Hardanger Basecamp: Back to nature in a yurt

The thought of arriving after dark to a chilly overnight in a yurt isn’t particularly cozy, especially when raining. But if it comes with a campfire and its very own homebrew, things are looking brighter. This is Norway, where nature excels and fuzzy reindeer are ever-present.


And at Hardanger Basecamp in Osa, you get much more than a yurt. Within close distance to the Hardanger tourist route, where a simple drive through means dramatic scenery and thundering waterfalls, the gateway to Hardangervidda – as it’s marketed – promotes a “back to basics, back to nature” way of life. The perfect location for active travelers, the basecamp offers guided hikes and various workshops from April to October such as “edible plants and insects,” “bush craft techniques” and “survival skills.” In addition, all guests get a free “making fire” and “campfire cooking” workshop and cutlery to use.


Our introduction to Hardanger Basecamp took place over a covered crackling campfire, assembled in front of the yurt. Expertly prepared by our host, Robert, a nature lover and mastermind in wilderness survival skills, using pine tree with resin particularly useful in rainy conditions, we warmed up and sipped beer from our host’s personal homebrew reserve. Driven by his passion for bush crafts and Norway’s stirring landscapes, he made it a life mission to educate people how to get closer to nature.


Meticulously built by Robert and his family, a Belgian transplant enraptured by the Norwegian wildlife, the yurts are sturdier, permanent versions of the traditional Mongolian yurts, tailored to suit Norway’s harsh climate. Supported by stakes, with a first layer of felt and then canvas, they are also much homelier, decorated with arctic fox and reindeer furs. Heating is just a push of a button away, and since this year, all yurts are equipped with electricity. It’s like a nature hotel, but better. All you have to worry about is how to most efficiently get to the restroom, complete with showers, some 50 meters away (164 feet).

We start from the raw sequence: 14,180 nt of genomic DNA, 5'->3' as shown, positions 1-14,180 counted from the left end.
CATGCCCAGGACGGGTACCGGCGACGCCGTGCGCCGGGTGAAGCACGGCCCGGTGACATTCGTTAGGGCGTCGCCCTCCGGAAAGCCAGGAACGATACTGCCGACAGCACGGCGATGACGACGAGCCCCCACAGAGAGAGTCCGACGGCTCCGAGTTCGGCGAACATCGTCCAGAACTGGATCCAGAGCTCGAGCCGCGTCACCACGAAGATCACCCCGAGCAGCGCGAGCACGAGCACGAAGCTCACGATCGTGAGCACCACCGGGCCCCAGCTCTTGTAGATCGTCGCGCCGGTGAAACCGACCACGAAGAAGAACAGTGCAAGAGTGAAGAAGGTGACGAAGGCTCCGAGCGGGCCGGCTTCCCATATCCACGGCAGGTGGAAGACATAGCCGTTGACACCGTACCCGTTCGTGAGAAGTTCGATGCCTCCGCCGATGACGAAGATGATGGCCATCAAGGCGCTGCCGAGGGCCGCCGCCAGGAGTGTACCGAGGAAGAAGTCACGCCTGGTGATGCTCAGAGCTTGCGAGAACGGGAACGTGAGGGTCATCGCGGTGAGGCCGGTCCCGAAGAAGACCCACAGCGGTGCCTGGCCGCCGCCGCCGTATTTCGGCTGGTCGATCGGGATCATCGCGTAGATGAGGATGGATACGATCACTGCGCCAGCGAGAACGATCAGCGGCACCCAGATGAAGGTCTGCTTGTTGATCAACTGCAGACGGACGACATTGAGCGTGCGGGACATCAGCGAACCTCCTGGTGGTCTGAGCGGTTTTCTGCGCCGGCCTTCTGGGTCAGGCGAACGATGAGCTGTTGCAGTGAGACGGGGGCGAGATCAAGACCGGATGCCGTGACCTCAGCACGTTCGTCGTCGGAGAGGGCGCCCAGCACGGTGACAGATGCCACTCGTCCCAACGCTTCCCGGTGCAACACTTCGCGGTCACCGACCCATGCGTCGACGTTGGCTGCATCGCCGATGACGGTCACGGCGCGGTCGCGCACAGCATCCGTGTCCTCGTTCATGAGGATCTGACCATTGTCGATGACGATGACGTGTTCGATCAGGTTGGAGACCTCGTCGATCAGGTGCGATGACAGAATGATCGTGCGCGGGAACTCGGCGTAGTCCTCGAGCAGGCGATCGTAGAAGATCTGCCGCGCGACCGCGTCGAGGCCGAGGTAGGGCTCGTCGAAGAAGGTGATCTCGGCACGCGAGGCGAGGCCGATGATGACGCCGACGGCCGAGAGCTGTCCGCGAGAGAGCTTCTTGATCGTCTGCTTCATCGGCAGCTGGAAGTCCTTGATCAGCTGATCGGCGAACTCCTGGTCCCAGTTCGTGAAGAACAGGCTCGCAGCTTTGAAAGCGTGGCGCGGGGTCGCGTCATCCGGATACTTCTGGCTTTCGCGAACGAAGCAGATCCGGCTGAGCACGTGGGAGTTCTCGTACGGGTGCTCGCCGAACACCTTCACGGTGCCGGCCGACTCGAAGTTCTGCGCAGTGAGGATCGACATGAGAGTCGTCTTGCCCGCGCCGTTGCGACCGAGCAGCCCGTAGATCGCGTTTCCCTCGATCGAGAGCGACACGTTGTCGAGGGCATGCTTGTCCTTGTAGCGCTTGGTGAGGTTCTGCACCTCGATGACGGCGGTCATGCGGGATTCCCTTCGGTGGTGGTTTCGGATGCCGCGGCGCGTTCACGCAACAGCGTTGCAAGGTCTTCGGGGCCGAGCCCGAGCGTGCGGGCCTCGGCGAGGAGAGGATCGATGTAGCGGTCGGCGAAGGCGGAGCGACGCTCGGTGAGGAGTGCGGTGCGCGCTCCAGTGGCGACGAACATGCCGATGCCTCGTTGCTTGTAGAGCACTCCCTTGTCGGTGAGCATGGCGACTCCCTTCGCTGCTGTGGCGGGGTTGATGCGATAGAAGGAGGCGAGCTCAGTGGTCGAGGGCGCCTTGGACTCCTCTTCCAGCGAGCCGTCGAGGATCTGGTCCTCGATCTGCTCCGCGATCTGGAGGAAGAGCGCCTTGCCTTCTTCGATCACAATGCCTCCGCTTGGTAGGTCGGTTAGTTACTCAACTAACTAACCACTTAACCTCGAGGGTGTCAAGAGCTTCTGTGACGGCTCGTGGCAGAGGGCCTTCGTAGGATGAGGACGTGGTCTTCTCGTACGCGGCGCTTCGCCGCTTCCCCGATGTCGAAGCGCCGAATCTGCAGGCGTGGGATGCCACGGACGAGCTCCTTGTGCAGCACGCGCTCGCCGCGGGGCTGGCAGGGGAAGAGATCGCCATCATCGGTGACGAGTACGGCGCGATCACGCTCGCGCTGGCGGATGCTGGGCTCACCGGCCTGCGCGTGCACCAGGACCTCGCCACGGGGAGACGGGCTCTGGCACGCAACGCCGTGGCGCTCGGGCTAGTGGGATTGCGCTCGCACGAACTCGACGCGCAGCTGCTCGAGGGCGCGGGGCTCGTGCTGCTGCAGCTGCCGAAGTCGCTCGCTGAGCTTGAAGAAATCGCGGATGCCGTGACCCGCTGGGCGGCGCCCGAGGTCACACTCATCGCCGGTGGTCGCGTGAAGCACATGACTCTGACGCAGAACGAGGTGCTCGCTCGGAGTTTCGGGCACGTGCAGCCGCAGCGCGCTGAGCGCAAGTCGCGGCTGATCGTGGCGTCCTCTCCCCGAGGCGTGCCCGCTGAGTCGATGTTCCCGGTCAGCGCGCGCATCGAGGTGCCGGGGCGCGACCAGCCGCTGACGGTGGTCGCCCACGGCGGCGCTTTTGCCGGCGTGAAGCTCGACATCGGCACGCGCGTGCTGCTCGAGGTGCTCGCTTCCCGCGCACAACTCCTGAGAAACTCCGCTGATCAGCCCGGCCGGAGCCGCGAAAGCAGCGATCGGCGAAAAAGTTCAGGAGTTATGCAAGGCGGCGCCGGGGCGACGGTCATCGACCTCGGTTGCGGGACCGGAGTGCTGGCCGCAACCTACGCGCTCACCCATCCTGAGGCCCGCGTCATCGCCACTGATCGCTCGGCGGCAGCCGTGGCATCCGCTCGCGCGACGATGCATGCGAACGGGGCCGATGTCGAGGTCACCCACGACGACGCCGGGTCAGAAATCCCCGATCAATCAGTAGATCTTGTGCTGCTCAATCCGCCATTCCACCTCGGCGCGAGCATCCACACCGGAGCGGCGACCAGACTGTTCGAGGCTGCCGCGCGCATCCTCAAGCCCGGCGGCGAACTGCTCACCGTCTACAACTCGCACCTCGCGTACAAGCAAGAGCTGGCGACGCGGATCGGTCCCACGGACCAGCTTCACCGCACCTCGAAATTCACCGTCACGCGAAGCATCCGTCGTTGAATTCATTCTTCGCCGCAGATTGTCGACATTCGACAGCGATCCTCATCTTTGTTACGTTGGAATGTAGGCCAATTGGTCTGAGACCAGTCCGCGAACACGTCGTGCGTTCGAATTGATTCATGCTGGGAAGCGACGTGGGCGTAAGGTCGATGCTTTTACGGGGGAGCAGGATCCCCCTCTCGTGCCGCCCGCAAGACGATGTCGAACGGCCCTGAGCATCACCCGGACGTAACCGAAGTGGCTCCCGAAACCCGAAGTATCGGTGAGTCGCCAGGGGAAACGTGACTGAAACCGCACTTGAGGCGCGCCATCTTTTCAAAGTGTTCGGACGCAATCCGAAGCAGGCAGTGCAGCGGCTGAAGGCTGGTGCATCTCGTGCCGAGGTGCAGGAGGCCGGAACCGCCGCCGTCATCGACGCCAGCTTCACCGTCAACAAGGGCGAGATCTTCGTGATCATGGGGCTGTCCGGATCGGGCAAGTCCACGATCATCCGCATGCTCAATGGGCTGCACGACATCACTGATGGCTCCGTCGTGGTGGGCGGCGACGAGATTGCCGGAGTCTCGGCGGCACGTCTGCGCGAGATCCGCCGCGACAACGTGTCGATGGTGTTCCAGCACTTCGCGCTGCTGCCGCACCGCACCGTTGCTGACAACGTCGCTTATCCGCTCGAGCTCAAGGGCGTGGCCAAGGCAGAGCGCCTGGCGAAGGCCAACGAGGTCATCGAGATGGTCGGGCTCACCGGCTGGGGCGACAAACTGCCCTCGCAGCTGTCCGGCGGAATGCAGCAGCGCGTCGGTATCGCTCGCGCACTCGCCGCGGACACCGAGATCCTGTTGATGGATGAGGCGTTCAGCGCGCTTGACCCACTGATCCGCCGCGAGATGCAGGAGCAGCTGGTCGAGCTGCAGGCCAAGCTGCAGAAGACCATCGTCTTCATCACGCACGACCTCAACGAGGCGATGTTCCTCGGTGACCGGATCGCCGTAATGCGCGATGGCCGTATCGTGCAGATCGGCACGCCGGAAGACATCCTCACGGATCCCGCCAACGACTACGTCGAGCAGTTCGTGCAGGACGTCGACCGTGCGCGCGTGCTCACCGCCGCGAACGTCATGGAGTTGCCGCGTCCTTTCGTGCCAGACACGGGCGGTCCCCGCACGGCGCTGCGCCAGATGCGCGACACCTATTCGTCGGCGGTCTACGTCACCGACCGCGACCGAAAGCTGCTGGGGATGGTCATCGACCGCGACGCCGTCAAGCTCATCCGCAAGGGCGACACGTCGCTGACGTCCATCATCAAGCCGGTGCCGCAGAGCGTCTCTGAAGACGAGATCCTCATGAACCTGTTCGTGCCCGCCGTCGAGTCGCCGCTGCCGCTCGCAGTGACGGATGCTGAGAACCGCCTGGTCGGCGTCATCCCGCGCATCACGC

Out of six yurts total, two operate on a youth hostel model, where you can rent a bed and share with others, perfect for numerous families or groups of friends. Breakfast is also provided as a B&B, as well as towels and housekeeping. Two upmarket, more private yurts are expected for 2017.


Hiking the challenging Hardangervidda mountain plateau is a big draw, as well as fishing, kayaking and more. The nearest town, Ulvik, is also a popular cruise destination, with the longest suspension bridge in Norway. But perhaps the biggest reward here is waking up to stunning views of Osafjord, just steps away from your accommodation. And the second comes over breakfast at the Osa Kaféen. Two words: Belgian crepes.


One of the advantages of a Belgian host is indulging in all you can eat fresh crepes, made by Robert’s son, Christophe. Boasting some ten marmalades to choose from, including creative nature-related flavors such as pine tree and dandelion, you’ll have the chance to burn the sugar high following this power breakfast. Try the Belgian brown sugars also available, equally exceptional. If savory breakfasts are more to your liking, plan ahead or talk to your host.


After breakfast, go explore. Nature enthusiasts, this is Norwegian nirvana, complete with a comfortable yurt.